This review covers the compounds isolated from marine sponges with neuroprotective activities during the period between 1999 and 2014 based on their chemical structures, collections sites, sponge taxonomy and neuroprotective effects. These compounds were isolated from marine sponges collected from 18 countries, most of them in Indonesia, followed by Japan. A total of 90 compounds were reported to exhibit a range of neuroprotective efficacy. These compounds were shown to modulate the synthesis or activity of some neurotransmitters such as acetylcholinesterase and glutamate, enhancement of serotonin, reducing oxidative stress, inhibition of kinases and proteases, and enhancement of neurite growth. None of them have progressed into any marine pharmaceutical development pipeline, sustained researches will be required to enhance the potential of utilizing these compounds in the future prevention and therapeutic treatment of neurodegenerative diseases.

Concepts: Amino acid, Medicine, Neuroscience, Neurology, Sponge, Nervous system, Photosynthesis, Enzyme


Gaultheria, a genus belonging to the Ericaceae family, is typically a shrub that produces berries, and closely resembles the blueberry genus Vaccinium. Gaultheria species are used worldwide especially as food and medicine in China. Certain Gaultheria species are biologically active, as antioxidants, anti-inflammatories, and cytotoxic agents. Through literatures searches and field surveys, the results of ethnobotanical uses, especially in China, as well as in vitro and in vivo studies are reviewed critically. This review examines the chemistry and bioactivity of this under-studied plant genus, and thus lays the groundwork for its future development for human health.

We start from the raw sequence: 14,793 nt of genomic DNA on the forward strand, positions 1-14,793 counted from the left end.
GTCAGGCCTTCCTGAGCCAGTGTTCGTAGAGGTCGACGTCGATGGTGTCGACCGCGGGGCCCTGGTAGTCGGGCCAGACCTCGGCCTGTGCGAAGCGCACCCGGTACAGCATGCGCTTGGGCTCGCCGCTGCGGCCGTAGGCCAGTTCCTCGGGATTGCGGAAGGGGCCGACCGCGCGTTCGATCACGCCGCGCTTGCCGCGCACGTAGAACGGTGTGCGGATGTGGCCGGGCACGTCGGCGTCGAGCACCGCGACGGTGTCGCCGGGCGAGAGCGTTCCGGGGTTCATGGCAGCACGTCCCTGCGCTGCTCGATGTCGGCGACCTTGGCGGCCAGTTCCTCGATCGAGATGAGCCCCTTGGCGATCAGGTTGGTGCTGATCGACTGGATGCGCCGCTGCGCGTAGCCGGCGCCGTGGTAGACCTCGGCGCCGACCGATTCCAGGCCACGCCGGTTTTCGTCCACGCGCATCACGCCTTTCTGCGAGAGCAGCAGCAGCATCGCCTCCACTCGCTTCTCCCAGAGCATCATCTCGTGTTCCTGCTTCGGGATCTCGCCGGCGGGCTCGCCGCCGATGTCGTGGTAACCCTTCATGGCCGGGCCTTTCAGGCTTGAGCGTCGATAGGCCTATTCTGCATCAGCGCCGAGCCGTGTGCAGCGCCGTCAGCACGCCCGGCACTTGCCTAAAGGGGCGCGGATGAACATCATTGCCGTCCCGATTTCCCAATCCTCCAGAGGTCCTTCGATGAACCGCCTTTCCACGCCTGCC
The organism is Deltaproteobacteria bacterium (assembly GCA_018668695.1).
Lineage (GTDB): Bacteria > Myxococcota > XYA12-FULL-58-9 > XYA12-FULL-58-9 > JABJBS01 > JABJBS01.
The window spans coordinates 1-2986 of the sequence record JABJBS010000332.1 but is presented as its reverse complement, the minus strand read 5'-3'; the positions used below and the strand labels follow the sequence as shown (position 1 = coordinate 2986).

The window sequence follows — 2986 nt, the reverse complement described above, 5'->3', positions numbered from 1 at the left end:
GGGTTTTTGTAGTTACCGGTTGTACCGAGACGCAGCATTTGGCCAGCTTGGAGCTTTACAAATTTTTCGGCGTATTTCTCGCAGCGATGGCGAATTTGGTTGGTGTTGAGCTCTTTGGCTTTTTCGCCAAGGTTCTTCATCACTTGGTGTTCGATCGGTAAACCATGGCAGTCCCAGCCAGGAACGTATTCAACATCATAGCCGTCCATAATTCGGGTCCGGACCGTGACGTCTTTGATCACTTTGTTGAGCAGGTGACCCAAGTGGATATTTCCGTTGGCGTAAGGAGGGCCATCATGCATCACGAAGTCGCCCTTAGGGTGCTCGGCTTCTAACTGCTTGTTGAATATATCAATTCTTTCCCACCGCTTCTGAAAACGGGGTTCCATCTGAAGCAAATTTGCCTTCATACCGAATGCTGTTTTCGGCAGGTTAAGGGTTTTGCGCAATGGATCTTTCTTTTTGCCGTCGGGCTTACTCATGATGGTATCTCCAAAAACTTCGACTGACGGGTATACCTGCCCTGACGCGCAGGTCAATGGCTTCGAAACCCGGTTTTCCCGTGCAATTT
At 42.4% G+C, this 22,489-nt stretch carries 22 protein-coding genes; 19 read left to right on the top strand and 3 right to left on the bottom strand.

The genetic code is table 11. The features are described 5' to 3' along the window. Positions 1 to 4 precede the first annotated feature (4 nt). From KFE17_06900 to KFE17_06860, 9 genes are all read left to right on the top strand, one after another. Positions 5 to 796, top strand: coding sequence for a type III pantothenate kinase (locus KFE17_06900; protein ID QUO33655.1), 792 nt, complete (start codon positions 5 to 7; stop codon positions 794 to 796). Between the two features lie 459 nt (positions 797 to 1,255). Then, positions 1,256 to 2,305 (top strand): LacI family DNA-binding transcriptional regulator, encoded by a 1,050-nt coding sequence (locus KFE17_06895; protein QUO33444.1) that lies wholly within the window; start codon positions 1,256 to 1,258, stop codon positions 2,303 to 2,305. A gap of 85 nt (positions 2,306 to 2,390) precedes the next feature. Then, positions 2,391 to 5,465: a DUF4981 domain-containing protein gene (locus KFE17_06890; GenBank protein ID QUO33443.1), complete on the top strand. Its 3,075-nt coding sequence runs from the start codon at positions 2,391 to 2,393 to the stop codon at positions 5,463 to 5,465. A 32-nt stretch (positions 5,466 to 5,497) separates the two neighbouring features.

Concepts: Genus, Anthropology, Cranberry, Botany, Species, In vivo, Vaccinium, Ericaceae


Natural phenolics are secondary plant metabolites, which can be divided into several categories with the common structural feature of phenolic hydroxyl. The biological activity of phenolics is often modified and enhanced by prenylation by prenyl and geranyl; higher terpenoid chains are rare. The type of prenyl connection and modification affects their biological activity.

Concepts: Phenols, Alcohol, Prenylation


New-generation antidepressants (NGAs) are the latest additions to the clinician’s arsenal in the fight against depression. After the introduction of selective serotonin reuptake inhibitors (SSRIs), a plethora of other groups followed, identified by their main mechanisms of activity: serotonin and norepinephrine reuptake inhibitors (SNRI); serotonin modulators and stimulators (SMS); serotonin antagonists and reuptake inhibitors (SARI); noradrenergic and selective serotonergic antidepressants (NaSSA); norepinephrine reuptake inhibitors (NeRI); serotonin, norepinephrine and dopamine reuptake inhibitors (SNDRI) or triple reuptake inhibitors (TRI); and melatonin and serotonin agonists (MaSA). Although SSRIs are still the most widely used and well known NGAs, the other groups are increasingly being used in the current therapeutic settings obtaining comparable clinical results, and with tolerability and safety profiles that can often provide significant advantages over those of SSRIs.

Concepts: Bupropion, Norepinephrine, Dopamine, Reuptake inhibitor, Tricyclic antidepressant, Antidepressant, Serotonin, Selective serotonin reuptake inhibitor